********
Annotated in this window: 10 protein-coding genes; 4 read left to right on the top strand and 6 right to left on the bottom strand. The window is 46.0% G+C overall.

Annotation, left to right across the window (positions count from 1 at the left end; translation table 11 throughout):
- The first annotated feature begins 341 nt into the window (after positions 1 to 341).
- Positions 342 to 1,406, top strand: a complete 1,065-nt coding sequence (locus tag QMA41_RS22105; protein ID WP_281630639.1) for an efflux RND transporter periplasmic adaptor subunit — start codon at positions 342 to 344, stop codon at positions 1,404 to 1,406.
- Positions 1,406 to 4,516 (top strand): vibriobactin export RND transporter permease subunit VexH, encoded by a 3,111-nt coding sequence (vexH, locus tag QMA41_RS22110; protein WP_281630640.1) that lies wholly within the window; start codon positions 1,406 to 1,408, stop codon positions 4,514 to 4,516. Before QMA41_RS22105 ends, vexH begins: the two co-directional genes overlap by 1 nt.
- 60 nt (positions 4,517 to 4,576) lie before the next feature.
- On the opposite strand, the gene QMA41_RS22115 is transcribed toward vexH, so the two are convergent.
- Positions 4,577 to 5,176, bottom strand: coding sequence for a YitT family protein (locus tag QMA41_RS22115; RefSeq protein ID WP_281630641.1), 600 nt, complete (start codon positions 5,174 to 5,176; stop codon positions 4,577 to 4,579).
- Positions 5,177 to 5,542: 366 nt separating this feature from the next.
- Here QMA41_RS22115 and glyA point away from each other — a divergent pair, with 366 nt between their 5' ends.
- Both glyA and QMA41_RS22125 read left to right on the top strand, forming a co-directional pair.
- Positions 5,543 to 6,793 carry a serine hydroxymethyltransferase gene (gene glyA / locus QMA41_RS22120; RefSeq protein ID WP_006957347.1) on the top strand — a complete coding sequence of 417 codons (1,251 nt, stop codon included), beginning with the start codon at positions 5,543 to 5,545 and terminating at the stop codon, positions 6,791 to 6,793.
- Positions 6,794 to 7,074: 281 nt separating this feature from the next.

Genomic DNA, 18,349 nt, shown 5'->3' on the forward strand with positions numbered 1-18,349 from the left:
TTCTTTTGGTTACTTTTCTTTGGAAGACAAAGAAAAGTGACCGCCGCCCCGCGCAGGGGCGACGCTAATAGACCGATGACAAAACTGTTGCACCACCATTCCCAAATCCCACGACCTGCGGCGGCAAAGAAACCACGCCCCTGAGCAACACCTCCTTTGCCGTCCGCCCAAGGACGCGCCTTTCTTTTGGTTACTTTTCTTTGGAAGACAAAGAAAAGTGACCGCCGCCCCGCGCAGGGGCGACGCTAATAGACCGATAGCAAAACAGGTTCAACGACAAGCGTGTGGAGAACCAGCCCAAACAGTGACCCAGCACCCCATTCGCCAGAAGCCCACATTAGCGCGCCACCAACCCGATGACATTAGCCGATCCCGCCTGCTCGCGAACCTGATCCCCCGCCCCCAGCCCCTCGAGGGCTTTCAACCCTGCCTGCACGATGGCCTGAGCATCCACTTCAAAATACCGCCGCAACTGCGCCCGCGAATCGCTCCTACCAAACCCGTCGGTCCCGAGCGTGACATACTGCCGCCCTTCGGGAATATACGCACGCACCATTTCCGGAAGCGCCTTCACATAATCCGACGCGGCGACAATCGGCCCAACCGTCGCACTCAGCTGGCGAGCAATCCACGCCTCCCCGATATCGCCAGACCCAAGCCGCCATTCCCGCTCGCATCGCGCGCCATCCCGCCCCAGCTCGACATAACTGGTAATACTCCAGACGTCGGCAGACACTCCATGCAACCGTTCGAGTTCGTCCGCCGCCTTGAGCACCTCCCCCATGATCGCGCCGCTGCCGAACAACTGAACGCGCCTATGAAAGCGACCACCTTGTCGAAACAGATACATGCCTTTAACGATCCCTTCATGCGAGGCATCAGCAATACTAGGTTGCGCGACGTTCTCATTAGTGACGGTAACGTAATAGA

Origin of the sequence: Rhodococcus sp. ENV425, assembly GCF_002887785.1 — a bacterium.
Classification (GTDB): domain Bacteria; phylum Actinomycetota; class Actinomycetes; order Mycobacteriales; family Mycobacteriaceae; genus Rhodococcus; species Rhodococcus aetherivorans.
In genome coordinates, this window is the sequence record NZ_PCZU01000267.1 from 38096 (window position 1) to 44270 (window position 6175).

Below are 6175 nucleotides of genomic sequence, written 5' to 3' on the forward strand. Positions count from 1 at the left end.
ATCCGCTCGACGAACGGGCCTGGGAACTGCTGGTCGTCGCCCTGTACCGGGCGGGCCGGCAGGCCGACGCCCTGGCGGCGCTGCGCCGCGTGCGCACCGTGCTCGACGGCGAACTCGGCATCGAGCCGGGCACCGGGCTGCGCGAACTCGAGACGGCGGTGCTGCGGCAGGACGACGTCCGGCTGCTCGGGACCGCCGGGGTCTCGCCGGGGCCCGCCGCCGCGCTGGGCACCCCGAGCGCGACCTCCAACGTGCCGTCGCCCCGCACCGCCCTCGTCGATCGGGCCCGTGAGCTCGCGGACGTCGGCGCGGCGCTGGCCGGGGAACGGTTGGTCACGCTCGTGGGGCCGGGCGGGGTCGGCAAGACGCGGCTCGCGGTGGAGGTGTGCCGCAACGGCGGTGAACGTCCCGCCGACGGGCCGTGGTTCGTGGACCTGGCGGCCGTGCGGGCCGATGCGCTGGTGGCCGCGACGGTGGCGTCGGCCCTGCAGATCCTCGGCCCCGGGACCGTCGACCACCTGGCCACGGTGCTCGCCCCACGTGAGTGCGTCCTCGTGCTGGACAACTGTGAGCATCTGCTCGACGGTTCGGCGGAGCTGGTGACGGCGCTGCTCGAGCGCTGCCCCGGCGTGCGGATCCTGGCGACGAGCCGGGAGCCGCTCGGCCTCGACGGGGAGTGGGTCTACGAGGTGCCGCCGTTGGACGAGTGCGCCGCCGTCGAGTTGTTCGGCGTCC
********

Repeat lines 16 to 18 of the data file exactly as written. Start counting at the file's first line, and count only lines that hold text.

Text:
Origin of the sequence: Rhodococcus sp. ENV425, assembly GCF_002887785.1 — a bacterium.
Classification (GTDB): domain Bacteria; phylum Actinomycetota; class Actinomycetes; order Mycobacteriales; family Mycobacteriaceae; genus Rhodococcus; species Rhodococcus aetherivorans.
In genome coordinates, this window is the sequence record NZ_PCZU01000267.1 from 38096 (window position 1) to 44270 (window position 6175).